Akeneo: The Missing MTA Documentation

by Don Bales, Developer Mentor

Monday, August 24, 2020

Sincerely, Akeneo has some of the best documentation available for installing their software. Here's the main link: https://docs.akeneo.com/4.0/install_pim/index.html. Follow the instructions for Installing Akeneo Manually.

And, it is well worth your time to read the requirements documentation. That will give you an overall understanding of what you'll being doing. Here are some issues:

Missing Documentation

Installing and Configuring a Mail Transfer Agent (MTA)

The Akeneo installation documentation ignores the application's requirement for access to a Simple Mail Transfer Protocol (SMTP) server, in order to be able to send notification's via email. Accordingly, I've added a section below for Installing and Configuring Postfix (an MTA) on Ubuntu.

After the MTA is operational on the application's host, you need to modify the .env file, setting:

MAILER_URL=localhost:25

Installing and Configuring Postfix (an MTA) on Ubuntu

Before you start, you need to have an SMTP server you can securely connect to with a username and password. You need to specify the relayhost (server's DNS name and port), and in the username and password. SO make sure you have them on hand before you start.

Ubuntu 20

Install package mailutils, which contains postfix. During the installation it will prompt for the mail transfer agent (MTA) type, which you should reply: Internet Site.

$ sudo apt install mailutils

Next, edit postfix's main.cf file, in order to make SSL encryption mandatory, and to specify the authentication credentials.

$ sudo vim /etc/postfix/main.cf

Look for a key named: smtp_tls_security_level. If you find it, change the value to encrypt. If you can't find it, add it.

Look for a key named: relayhost. Specify the SMTP [host]:port here. For example, if you are using gmail:

relayhost = [smtp.gmail.com]:587

Add these key=value pairs to the end of the file, in order to specify the location of the authentication credentials:

smtp_sasl_auth_enable = yes
smtp_sasl_password_maps = hash:/etc/postfix/sasl_passwd
smtp_sasl_security_options = noanonymous

Here's a sample configuration file where I specify gmail as my smtp server (/etc/postfix/main.cf):

# See /usr/share/postfix/main.cf.dist for a commented, more complete version

# Debian specific: Specifying a file name will cause the first
# line of that file to be used as the name. The Debian default
# is /etc/mailname.
#myorigin = /etc/mailname

smtpd_banner = $myhostname ESMTP $mail_name (Ubuntu)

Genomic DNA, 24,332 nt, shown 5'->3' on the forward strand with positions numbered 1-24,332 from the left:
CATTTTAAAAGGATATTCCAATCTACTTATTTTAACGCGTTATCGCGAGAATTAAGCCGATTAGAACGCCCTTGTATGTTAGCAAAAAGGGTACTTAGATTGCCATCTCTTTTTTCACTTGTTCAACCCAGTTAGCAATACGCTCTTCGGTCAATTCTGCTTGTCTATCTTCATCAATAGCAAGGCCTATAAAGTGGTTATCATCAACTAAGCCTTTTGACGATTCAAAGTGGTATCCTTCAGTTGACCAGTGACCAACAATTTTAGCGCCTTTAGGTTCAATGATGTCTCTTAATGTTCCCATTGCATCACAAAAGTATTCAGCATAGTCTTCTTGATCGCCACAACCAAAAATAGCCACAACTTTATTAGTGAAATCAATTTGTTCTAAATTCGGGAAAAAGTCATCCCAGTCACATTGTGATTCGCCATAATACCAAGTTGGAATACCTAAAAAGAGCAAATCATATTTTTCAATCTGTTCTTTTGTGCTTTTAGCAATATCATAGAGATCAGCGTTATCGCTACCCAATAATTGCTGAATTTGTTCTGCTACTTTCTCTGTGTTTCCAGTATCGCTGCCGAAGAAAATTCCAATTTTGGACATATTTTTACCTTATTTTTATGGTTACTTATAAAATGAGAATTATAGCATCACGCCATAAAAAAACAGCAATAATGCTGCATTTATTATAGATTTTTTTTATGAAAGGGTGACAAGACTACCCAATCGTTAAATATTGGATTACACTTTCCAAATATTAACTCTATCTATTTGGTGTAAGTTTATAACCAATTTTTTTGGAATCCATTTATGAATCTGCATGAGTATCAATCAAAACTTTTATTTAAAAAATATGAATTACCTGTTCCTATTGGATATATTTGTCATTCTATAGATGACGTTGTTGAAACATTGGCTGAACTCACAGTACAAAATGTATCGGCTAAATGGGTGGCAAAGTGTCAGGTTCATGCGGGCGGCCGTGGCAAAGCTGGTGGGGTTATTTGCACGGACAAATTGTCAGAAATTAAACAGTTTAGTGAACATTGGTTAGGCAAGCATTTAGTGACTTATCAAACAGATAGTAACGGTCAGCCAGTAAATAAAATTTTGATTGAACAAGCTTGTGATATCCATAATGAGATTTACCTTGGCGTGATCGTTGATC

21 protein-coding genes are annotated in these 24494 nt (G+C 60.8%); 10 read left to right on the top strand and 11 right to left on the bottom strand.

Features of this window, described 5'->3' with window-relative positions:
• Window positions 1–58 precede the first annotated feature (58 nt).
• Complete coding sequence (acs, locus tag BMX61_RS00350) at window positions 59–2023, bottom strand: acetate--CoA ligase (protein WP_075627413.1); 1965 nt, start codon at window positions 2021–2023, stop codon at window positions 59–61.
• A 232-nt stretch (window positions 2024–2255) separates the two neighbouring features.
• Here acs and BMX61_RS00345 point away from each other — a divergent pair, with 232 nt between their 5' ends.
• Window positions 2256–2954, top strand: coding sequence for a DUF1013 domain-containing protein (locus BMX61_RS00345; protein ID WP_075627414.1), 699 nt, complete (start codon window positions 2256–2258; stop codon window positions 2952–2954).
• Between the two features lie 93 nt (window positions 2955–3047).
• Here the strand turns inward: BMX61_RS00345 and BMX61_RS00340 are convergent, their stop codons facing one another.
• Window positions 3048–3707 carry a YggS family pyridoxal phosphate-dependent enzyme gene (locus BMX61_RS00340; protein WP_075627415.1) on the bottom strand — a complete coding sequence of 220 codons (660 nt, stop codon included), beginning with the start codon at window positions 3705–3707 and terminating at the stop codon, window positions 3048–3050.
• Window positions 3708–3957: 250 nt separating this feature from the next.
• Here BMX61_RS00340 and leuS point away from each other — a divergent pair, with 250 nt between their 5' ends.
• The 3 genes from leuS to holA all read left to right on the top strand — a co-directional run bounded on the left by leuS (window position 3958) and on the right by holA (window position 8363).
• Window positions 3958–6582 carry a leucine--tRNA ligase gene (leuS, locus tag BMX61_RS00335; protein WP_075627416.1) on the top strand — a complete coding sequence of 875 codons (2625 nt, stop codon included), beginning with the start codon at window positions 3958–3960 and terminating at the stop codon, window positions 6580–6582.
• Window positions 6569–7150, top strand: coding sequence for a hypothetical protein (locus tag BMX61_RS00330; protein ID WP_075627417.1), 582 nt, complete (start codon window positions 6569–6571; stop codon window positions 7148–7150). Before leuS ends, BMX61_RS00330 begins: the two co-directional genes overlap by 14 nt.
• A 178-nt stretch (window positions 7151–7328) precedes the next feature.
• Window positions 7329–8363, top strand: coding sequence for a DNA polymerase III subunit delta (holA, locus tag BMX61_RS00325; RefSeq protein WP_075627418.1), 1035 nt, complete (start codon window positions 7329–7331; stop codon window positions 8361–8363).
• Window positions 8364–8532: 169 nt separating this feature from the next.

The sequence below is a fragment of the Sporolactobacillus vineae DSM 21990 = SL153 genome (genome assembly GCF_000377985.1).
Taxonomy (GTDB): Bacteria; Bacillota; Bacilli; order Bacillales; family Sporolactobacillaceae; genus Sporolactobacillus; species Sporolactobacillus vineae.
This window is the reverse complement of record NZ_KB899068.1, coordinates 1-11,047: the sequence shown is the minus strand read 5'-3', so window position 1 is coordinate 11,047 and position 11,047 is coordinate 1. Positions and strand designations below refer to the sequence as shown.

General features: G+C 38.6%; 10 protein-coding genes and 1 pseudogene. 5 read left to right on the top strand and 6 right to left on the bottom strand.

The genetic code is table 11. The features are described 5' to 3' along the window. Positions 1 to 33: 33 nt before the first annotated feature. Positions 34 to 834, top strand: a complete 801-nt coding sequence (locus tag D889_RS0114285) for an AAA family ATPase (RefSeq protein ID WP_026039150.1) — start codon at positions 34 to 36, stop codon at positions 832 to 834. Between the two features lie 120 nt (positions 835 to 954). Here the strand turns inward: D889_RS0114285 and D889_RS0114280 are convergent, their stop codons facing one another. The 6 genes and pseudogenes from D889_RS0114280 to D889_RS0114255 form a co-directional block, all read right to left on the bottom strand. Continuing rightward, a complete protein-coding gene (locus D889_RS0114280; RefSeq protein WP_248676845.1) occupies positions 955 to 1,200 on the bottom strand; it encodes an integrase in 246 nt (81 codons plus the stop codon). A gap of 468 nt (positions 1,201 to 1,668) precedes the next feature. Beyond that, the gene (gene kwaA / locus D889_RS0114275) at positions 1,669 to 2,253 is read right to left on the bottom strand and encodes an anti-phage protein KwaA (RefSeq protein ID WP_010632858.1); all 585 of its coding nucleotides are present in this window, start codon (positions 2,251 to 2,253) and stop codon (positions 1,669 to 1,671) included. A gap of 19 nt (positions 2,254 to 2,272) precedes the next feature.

biff = no

# appending .domain is the MUA's job.
append_dot_mydomain = no

# Uncomment the next line to generate "delayed mail" warnings
#delay_warning_time = 4h

readme_directory = no

# See http://www.postfix.org/COMPATIBILITY_README.html -- default to 2 on
# fresh installs.
compatibility_level = 2

# TLS parameters
smtpd_tls_cert_file=/etc/ssl/certs/ssl-cert-snakeoil.pem
smtpd_tls_key_file=/etc/ssl/private/ssl-cert-snakeoil.key
smtpd_tls_security_level=may

smtp_tls_CApath=/etc/ssl/certs
#smtp_tls_security_level=may
smtp_tls_security_level = encrypt
smtp_tls_session_cache_database = btree:${data_directory}/smtp_scache

smtpd_relay_restrictions = permit_mynetworks permit_sasl_authenticated defer_unauth_destination
myhostname = rpi4-8g-desktop
alias_maps = hash:/etc/aliases
alias_database = hash:/etc/aliases
myorigin = /etc/mailname
mydestination = $myhostname, rpi4-8g-desktop.local, rpi4-8g-desktop, localhost.localdomain, localhost
relayhost = [smtp.gmail.com]:587
mynetworks = 127.0.0.0/8 [::ffff:127.0.0.0]/104 [::1]/128
mailbox_size_limit = 0
recipient_delimiter = +
inet_interfaces = all
inet_protocols = all

smtp_sasl_auth_enable = yes
smtp_sasl_password_maps = hash:/etc/postfix/sasl_passwd
smtp_sasl_security_options = noanonymous

Now create a new authentication credentials file named /etc/postfix/sasl_passwd:

$ sudo vim /etc/postfix/sasl_passwd

Specify the destination and authentication credentials as follows:

# destination credentials
[smtp.gmail.com]:587 TheUsername@gmail.com:ThePassword

NOTE: The destination value must match the relayhost value exactly. In this example, I specified: [smtp.gmail.com]:587 for the relayhost in file main.cf, so I specified the exact same value for the destination in file sasl_passwd.

Now that the sasl_passwd file exists, we must secure it so only root can see the password:

$ sudo chmod 600 /etc/postfix/sasl_passwd

Next, we need to hash encode the credentials file:

$ sudo postmap /etc/postfix/sasl_passwd

You can verify the files exist, are in the correct location: /etc/postfix, are owned by root, and are secured:

$ sudo ls -lap /etc/postfix/sasl_passwd*

And, you can verify there are now syntax errors in the configuration files by executing:

$ sudo postfix check

NOTE: You may safely ignore any warning level messages displayed by postfix check.

Now reload the postfix configuration:

$ sudo systemctl reload postfix

Let's test the configuration sending an actual email message. Change the recipient@domain.name to your email address.

$ echo "Test Postfix Gmail SMTP Relay" | mail -s "Postfix Gmail SMTP Relay"
recipient@domain.name

Last, tail the postfix log file in order to see the progress of processing you test email message:

$ sudo tail /var/log/mail.log

Once you have Postfix installed, configured, and working on the Akeneo host, you can specify: localhost:25 in Akeneo's .env file for key: MAILER_URL. After specifying the smtp host in the .env file, you can test the configuration by sending an email through Akeneo using bin/console as follows: Change the sender@domain.name and recipient@domain.name to your email address.

bin/console swiftmailer:email:send \
--from sender@domain.name \
--to recipient@domain.name \
--subject "Testing Swiftmail on Akeneo `hostname`" \
--body "Did you get this message?"

Now Akeneo should be able to send notifications using postfix on its host.